Types of Arrhythmias
The normal heart rhythm can be disrupted in different ways:
- Bradycardia is when the heartbeat is too slow.
- Tachycardia is when the heart beats too fast.
- Premature beats are early, extra heartbeats.
Bradycardia, or a slow heartbeat, may be due to problems with the heart's electrical system. It can be caused by aging, electrolyte abnormalities, medications, and abnormal thyroid function. Bradycardia can be normal in athletic individuals or those taking medications that slow the heart rate.
A slow heart rate can cause fatigue, dizziness, and fainting. It should be evaluated by a doctor, especially if it is associated with symptoms. Bradycardia can be treated with implantation of a pacemaker.
Tachycardia, or a fast heartbeat, can have many different causes. The heart normally beats faster with physical activity or emotional stress, but if the heart races at other times or for a prolonged period of time it should be evaluated. Tachycardias are grouped by the chamber from which they originate:
- Supraventricular arrhythmias are abnormally fast rhythms that start in the upper chambers of the heart (the atria). There are many different types of supraventricular arrhythmias, including:
- Atrial Fibrillation (A-fib)
- Atrial Flutter
- Supraventricular tachycardia (SVT)
- Wolff-Parkinson-White (WPW) syndrome
- Ventricular arrhythmias are abnormally fast rhythms from the lower chambers of the heart – the ventricles. These abnormal rhythms are often associated with other heart problems.
Atrial fibrillation (A-fib)
Atrial fibrillation is the most common form of arrhythmia. It occurs when the upper chambers beat erratically, causing an irregular heartbeat. People with atrial fibrillation often experience palpitations, fatigue, chest discomfort or shortness of breath. However, some people may not feel anything and it is discovered only on a routine doctor's visit.
Atrial fibrillation is a leading cause of stroke. If left untreated, the rapid heartbeat can also weaken the heart and cause heart failure. Treatments are available to control atrial fibrillation and reduce the risk of stroke. Mount Sinai doctors are pioneers in this field and are world-renowned for treatment of atrial fibrillation.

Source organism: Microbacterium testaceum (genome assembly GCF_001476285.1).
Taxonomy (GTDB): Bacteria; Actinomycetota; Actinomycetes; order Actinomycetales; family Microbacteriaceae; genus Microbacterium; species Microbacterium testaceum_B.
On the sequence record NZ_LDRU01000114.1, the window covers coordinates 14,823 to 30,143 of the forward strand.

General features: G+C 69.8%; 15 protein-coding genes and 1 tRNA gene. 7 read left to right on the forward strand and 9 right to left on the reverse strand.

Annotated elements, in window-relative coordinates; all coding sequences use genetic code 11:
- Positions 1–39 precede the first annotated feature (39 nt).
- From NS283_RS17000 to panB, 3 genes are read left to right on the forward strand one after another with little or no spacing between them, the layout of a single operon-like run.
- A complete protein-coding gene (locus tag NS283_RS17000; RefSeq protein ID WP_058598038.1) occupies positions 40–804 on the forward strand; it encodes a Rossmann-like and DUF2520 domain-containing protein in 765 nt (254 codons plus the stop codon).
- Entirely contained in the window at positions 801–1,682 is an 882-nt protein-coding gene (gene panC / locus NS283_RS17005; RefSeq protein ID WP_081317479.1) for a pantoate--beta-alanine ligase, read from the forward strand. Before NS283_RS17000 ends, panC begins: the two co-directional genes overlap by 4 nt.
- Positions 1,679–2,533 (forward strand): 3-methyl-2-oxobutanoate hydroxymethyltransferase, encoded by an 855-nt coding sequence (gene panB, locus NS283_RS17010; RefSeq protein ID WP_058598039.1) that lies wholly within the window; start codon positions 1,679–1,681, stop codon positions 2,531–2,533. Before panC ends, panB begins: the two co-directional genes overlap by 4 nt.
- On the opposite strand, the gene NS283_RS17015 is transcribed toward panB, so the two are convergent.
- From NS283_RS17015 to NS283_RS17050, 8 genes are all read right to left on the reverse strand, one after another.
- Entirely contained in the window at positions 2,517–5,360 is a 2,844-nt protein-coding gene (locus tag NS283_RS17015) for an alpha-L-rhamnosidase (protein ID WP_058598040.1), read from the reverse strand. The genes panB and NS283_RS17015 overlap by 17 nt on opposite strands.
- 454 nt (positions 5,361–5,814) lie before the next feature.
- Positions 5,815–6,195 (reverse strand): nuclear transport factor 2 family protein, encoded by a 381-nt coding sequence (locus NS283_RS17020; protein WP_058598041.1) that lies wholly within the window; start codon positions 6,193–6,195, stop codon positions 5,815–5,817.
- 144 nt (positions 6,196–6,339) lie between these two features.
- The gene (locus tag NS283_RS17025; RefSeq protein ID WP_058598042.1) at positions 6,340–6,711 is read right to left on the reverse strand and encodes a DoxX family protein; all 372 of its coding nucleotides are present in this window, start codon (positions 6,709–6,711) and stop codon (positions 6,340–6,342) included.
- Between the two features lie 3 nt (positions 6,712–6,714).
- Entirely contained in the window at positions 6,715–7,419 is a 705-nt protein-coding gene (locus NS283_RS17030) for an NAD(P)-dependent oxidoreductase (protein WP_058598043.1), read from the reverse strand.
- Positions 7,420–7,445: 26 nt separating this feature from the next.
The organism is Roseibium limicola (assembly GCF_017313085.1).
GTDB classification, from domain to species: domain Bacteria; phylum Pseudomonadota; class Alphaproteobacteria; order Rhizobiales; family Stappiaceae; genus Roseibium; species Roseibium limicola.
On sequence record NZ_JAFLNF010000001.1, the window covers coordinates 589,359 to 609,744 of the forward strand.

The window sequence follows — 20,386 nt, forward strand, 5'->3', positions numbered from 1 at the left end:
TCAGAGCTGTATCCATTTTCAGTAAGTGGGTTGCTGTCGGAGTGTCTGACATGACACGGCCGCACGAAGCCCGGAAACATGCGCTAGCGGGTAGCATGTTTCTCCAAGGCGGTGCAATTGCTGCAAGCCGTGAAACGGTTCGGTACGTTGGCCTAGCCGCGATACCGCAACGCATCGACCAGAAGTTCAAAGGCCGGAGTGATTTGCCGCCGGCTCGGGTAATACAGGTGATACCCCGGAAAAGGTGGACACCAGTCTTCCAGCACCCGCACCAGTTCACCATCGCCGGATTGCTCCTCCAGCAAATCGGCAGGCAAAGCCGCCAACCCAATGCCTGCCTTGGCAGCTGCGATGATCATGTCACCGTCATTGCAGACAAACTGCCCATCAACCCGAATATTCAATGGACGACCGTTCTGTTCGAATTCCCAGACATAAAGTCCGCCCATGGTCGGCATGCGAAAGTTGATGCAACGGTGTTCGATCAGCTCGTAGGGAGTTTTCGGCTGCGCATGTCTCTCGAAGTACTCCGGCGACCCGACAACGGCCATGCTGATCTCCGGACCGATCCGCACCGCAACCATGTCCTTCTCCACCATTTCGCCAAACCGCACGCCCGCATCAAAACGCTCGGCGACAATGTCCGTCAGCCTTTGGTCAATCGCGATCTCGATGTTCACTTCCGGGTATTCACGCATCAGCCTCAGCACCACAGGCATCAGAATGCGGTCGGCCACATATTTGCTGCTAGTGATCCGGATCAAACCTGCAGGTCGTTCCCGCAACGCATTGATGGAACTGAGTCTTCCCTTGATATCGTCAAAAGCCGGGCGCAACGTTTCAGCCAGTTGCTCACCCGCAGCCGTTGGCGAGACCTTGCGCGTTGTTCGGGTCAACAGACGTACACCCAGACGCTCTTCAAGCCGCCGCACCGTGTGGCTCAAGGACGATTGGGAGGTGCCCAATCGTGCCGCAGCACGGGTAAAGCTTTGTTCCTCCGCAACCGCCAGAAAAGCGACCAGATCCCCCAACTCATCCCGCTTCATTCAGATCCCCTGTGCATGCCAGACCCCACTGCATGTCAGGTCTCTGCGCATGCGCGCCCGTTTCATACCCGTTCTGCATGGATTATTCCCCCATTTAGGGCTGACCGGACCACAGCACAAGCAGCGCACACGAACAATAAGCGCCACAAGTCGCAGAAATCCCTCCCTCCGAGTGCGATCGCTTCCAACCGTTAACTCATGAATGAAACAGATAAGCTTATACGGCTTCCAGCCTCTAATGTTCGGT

Atrial flutter is similar to atrial fibrillation, though the heartbeat can be more regular with this arrhythmia. It also increases the risk of stroke and heart failure. Many people with atrial flutter will go on to develop atrial fibrillation.
Supraventricular Tachycardia (SVT)
Supraventricular tachycardia is usually caused by either an abnormal electrical circuit or rapidly-firing cells in the upper chambers of the heart. Symptoms can include palpitations, lightheadedness and shortness of breath. Episodes generally are not life threatening but can be bothersome and debilitating. SVT can often be cured with an ablation procedure.
Wolff-Parkinson-White (WPW) Syndrome
Some people can be born with an extra electrical pathway between the top and bottom chambers of the heart. This is the cause of WPW syndrome. The extra pathway can cause abnormal circuits to form and lead to a fast heart rhythm. WPW usually can be noted on a routine EKG and can be dangerous even if there are no symptoms, thus it should be evaluated by a doctor.
Ventricular arrhythmias are abnormal heartbeats in the lower chambers of the heart (ventricles).
- Ventricular tachycardia (VT) is a fast heart rhythm from the lower chambers. It can cause dizziness and fainting. Ventricular tachycardia is often associated with other heart problems.
- Ventricular fibrillation (VF) is a medical emergency. The electrical signals in the lower chambers become erratic and the heart stops beating. If not treated immediately, it can result in sudden death.
Premature beats are early, extra heartbeats. They are often called "skipped beats". Premature beats can arise from the upper or the lower chambers of the heart. While normally not dangerous, they can be associated with other heart diseases or predict future cardiac problems or arrhythmias. Premature beats can be aggravated by smoking or excess caffeine. Treatment may be necessary if they occur frequently or cause symptoms.
You should consult a doctor if you experience a prolonged or recurrent arrhythmia. Abnormal heartbeats can be clues to an underlying medical condition and should be evaluated. To find an arrhythmia specialist at Mount Sinai, learn more about our team.